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Trying to understand Stalin

kowalskil
Posts: 68
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10/2/2011 1:41:30 PM
Posted: 5 years ago
How did Stalin manage to outmaneuver so many

After reading an interesting, and rather unique, book about Stalin, I just posted a very short review of it, at the Amazon's website. Here it is, for those who might be interested:

I agree with those who wrote that Montefiore's voluminous "Stalin: The Court of the Red Tsar" is not always easy reading. But it is certainly worthwhile for the light it sheds on relations between Stalin and his close subordinates, those whom he liquidated and those who survived him. Stalin's methods of domination--both brutal and ideological--are skillfully described. The same applies to personal relations between communist leaders. The Soviet Union was the first country in which the idea of proletarian dictatorship, formulated by Marx, was implemented. That is why all aspects of Soviet history are worth studying. Be aware that the number of characters is unusually large. Fortunately, Stalin's family tree and the introductory section entitled "List of Characters" should help readers to deal with this problem.

Ludwik Kowalski (see Wikipedia)
Ludwik Kowalski, author of "Diary of a Former Communist: Thoughts, Feelings, Reality." <http://csam.montclair.edu...

http://csam.montclair.edu...

It is a testimony based on a diary kept between 1946 and 2004 (in the USSR, Poland, France and the USA).

The more people know about proletarian dictatorship the less likely will we experience is. Please share the link with those who might be interested, especially with youn
Websterremembered
Posts: 95
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7/4/2012 6:07:34 PM
Posted: 4 years ago
At 10/2/2011 1:41:30 PM, kowalskil wrote:
How did Stalin manage to outmaneuver so many

After reading an interesting, and rather unique, book about Stalin, I just posted a very short review of it, at the Amazon's website. Here it is, for those who might be interested:

I agree with those who wrote that Montefiore's voluminous "Stalin: The Court of the Red Tsar" is not always easy reading. But it is certainly worthwhile for the light it sheds on relations between Stalin and his close subordinates, those whom he liquidated and those who survived him. Stalin's methods of domination--both brutal and ideological--are skillfully described. The same applies to personal relations between communist leaders. The Soviet Union was the first country in which the idea of proletarian dictatorship, formulated by Marx, was implemented. That is why all aspects of Soviet history are worth studying. Be aware that the number of characters is unusually large. Fortunately, Stalin's family tree and the introductory section entitled "List of Characters" should help readers to deal with this problem.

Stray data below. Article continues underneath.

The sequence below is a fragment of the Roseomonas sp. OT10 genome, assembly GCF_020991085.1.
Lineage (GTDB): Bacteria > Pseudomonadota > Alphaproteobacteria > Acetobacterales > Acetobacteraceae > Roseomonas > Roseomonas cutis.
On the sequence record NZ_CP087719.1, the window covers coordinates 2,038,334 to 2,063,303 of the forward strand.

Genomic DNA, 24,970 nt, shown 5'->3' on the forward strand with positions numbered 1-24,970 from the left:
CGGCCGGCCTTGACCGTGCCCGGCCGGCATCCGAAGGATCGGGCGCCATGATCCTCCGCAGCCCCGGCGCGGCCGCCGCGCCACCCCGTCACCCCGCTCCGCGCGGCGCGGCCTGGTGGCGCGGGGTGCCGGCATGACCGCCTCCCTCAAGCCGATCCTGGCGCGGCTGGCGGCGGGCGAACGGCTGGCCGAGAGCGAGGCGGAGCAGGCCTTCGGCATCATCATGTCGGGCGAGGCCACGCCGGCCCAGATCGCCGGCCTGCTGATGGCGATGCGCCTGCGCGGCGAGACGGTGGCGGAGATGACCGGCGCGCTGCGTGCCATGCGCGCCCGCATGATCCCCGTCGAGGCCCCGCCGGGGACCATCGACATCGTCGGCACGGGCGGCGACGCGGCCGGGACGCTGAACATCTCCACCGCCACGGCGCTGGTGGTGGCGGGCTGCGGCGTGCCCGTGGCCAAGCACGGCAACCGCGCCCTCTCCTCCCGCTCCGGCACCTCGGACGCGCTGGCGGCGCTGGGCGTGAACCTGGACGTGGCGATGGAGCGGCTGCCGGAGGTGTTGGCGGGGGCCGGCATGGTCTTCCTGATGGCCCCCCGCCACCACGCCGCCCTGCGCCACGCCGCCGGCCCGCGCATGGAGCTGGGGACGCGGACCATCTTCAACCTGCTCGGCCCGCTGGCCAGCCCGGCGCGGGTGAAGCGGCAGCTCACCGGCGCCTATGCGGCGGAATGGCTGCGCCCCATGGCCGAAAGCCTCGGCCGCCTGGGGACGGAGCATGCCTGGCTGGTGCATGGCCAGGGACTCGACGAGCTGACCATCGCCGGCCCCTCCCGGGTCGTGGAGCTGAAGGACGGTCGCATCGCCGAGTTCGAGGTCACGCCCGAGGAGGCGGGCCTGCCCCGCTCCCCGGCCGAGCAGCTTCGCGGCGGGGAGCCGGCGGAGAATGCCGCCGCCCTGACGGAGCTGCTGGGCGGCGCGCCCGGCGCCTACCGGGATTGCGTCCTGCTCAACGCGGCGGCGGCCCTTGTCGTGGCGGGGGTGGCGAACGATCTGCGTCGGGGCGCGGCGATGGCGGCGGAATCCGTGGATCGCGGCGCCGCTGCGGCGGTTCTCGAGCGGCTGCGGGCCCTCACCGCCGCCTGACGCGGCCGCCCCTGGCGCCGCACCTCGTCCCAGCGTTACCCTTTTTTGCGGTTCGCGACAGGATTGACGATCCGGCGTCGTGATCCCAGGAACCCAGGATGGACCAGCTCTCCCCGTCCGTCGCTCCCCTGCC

Ludwik Kowalski (see Wikipedia)

hmm...right place and time and an almost unlimited and ruthless ambition.
Ren
Posts: 7,102
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7/6/2012 12:36:00 PM
Posted: 4 years ago
At 10/2/2011 1:41:30 PM, kowalskil wrote:
How did Stalin manage to outmaneuver so many

After reading an interesting, and rather unique, book about Stalin, I just posted a very short review of it, at the Amazon's website. Here it is, for those who might be interested:

I agree with those who wrote that Montefiore's voluminous "Stalin: The Court of the Red Tsar" is not always easy reading. But it is certainly worthwhile for the light it sheds on relations between Stalin and his close subordinates, those whom he liquidated and those who survived him. Stalin's methods of domination--both brutal and ideological--are skillfully described. The same applies to personal relations between communist leaders. The Soviet Union was the first country in which the idea of proletarian dictatorship, formulated by Marx, was implemented. That is why all aspects of Soviet history are worth studying. Be aware that the number of characters is unusually large. Fortunately, Stalin's family tree and the introductory section entitled "List of Characters" should help readers to deal with this problem.

Ludwik Kowalski (see Wikipedia)

Are you seriously the Ludwik Kowalski?

Funny, finding you in the Society section.

If it's really you, I have many questions for you regarding the Higg's Boson, sir.